By: Christian Baginski, Masters Level Intern
Music is something that so many people, me included, are passionate about. We find ourselves congregating around our favorite genres, we acquire tastes from the people around us as we grow up, and it is clear that music has some impact on the lives of nearly everyone. Many people will decide to learn how to play music and find identity in the instrument as well as the type of music they decide to play. With all this said, it is not surprising that music has a strong place in therapy. Traditional music therapy incorporates the playing of music by the counselor and the clients in order to assist in creative expression. The counselor’s participation is not necessary but sometimes it helps to facilitate the participation of the client. One major aspect of music therapy is that it is about expression whether that be through playing music or listening to music. This type of expression can assist someone who struggles to articulate their feelings, can help a client find motivation to create something new, or it can help alter a person’s mood in a positive way (Maratos, Gold, Wang, Crawford, 2008). Musically gifted clients who perform often may find a certain comfort in playing and singing rather than working through traditional conversation. Using these means therapists can get a great amount of information on what their client wants to communicate by paying attention the content of the song or exploring the client’s interpretation of their own lyrics after the song.
Though not traditional music therapy, I have worked with clients who have found songs that do well to articulate how they feel or how they think about specific things. Exploring lyrics and listening to music in session can be quite effective at conveying these emotions in the moment. The act of listening to music can be a type of emotionally evocative experience that can lead to greater insight when explored therapeutically. Think of what your favorite songs actually mean and why do you feel like they are so important to you? Often they can communicate something. The tone and type of the music that we listen to does not always match the feelings we get when we hear it. Depressing music may make us feel happy to hear or angry music may make us feel calm. Music can be a great tool for exploring different ways of processing our feelings and receiving some sort of emotional catharsis when our feelings are put eloquently into lyrics. These feelings relate back to the idea of music expressing identity. Individuals often gravitate towards specific music artists that they like and they can sometimes see themselves in these artists ideas and messages. Identity is such an important element of music appreciation and expression that some people will listen to groups they enjoy for several hours nearly every day. It is no surprise that this commitment has meaning, and this meaning can tell a great deal about at least part of a person’s identity.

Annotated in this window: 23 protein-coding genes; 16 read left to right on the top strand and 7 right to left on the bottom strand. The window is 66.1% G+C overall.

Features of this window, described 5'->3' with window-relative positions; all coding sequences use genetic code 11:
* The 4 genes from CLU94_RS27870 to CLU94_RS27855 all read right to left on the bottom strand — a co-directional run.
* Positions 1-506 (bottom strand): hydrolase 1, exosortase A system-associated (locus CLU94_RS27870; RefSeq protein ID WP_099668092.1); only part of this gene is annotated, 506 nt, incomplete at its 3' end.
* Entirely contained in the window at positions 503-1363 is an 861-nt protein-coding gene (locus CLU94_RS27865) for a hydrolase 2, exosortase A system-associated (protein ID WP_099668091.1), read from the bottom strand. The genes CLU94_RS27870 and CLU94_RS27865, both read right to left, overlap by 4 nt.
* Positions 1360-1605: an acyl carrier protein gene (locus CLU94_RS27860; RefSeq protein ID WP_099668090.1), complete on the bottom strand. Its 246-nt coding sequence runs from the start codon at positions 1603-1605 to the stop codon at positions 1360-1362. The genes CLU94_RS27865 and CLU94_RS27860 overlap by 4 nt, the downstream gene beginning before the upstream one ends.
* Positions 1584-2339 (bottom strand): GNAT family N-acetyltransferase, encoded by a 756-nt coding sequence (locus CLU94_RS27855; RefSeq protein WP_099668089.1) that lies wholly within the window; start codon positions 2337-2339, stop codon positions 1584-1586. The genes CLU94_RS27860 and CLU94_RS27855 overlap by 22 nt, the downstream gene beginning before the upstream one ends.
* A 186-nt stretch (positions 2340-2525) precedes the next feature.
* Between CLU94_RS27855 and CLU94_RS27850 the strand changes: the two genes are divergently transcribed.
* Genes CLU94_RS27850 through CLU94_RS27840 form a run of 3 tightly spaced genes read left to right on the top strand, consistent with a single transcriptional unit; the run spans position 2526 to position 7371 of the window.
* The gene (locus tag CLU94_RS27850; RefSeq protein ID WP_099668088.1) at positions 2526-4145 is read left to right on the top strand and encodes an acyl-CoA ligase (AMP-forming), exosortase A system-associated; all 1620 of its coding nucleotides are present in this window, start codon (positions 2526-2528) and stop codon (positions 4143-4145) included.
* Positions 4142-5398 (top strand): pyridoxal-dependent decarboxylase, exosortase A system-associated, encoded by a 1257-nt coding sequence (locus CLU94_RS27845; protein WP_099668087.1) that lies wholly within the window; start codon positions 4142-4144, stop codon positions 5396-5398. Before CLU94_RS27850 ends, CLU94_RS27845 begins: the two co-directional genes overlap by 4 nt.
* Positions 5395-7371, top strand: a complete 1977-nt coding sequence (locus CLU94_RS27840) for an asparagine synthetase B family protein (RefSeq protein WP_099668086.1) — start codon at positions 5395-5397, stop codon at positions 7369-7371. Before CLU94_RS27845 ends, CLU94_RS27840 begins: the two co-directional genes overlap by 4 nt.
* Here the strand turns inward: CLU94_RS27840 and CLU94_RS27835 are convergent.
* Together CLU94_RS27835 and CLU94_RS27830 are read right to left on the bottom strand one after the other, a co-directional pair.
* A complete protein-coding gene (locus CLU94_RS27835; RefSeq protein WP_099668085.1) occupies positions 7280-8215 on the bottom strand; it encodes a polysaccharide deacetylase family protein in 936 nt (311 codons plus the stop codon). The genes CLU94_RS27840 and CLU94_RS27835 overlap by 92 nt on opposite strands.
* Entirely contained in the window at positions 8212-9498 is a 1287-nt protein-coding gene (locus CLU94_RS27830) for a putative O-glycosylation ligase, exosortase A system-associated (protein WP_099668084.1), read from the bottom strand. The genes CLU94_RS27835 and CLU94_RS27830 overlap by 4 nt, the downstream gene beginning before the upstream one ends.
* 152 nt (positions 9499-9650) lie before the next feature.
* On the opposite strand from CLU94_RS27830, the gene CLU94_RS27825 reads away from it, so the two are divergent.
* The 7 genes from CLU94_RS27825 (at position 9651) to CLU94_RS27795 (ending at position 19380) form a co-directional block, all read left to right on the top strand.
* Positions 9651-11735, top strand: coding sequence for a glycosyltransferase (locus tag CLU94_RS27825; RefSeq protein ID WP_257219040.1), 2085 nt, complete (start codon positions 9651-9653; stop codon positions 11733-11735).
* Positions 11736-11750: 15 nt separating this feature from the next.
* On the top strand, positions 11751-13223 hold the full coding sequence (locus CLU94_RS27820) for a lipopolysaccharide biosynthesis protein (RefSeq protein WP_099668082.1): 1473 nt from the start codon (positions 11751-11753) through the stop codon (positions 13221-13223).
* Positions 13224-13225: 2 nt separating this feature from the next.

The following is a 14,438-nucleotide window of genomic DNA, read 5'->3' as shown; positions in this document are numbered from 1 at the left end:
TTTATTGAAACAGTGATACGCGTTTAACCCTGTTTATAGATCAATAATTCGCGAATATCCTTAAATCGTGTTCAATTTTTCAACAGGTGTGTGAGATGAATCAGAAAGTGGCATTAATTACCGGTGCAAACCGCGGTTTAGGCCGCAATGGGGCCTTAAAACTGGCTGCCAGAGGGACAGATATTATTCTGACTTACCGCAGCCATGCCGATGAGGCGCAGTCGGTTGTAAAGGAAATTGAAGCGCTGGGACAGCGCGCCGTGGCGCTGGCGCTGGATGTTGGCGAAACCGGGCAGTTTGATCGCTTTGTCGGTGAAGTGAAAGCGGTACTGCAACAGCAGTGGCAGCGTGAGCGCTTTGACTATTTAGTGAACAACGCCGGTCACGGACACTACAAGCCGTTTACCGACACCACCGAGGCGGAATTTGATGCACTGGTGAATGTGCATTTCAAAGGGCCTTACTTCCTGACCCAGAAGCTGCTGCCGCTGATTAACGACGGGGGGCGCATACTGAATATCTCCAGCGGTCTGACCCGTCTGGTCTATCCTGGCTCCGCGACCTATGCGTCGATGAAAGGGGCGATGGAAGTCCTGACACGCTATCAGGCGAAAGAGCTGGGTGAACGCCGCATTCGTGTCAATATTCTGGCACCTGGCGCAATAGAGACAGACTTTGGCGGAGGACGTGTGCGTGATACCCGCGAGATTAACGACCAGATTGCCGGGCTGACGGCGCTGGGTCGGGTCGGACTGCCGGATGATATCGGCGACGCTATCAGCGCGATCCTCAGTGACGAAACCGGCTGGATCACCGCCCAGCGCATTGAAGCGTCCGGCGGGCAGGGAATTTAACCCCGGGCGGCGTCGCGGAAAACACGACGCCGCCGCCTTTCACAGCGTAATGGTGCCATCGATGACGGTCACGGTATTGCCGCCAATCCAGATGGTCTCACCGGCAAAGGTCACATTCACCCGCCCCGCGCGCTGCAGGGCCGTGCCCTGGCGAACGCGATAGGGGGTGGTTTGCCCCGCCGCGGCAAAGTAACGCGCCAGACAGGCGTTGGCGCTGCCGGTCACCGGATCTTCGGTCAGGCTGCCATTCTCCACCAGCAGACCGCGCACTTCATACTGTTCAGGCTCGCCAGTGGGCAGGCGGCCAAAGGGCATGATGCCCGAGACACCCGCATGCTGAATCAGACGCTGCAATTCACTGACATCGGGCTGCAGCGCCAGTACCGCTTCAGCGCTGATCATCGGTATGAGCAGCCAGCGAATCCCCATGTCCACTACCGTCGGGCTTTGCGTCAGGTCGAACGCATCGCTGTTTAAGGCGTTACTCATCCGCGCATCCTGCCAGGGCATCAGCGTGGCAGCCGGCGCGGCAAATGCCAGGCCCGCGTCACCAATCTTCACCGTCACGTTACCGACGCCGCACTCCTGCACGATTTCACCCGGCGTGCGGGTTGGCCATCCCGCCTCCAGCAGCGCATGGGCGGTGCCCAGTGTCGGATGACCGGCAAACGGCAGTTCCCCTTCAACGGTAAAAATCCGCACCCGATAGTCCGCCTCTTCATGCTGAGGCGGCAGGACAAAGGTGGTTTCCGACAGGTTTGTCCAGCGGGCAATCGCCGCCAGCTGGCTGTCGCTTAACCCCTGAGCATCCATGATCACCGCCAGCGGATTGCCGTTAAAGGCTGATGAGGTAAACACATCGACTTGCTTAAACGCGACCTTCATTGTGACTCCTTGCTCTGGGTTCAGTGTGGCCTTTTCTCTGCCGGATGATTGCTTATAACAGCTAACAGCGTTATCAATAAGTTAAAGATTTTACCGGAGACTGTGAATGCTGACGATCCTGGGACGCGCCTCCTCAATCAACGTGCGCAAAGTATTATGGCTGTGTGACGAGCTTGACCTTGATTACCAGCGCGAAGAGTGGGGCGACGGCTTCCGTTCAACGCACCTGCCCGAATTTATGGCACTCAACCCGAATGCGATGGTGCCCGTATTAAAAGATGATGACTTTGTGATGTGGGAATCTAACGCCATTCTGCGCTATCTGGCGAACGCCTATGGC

Music Therapy has a great deal of nuance to it, and I highly encourage my readers to look further into it. If you are interested in music therapy, ask your counselor about finding a way to incorporate your passions into a session. Even if you just want to share a complicated feeling through a song, listening to or performing music that is important to you can be fun and helpful for you and your therapist.
Ansdell, G. (2014). How Music Helps in Music Therapy and Everyday Life (1st ed.). Routledge. https://doi.org/10.4324/9781315587172
Maratos A, Gold C, Wang X, Crawford M. (2008) Music therapy for depression. Cochrane Database of Systematic Reviews. Issue 1. Art. DOI: 10.1002/14651858.CD004517.pub2.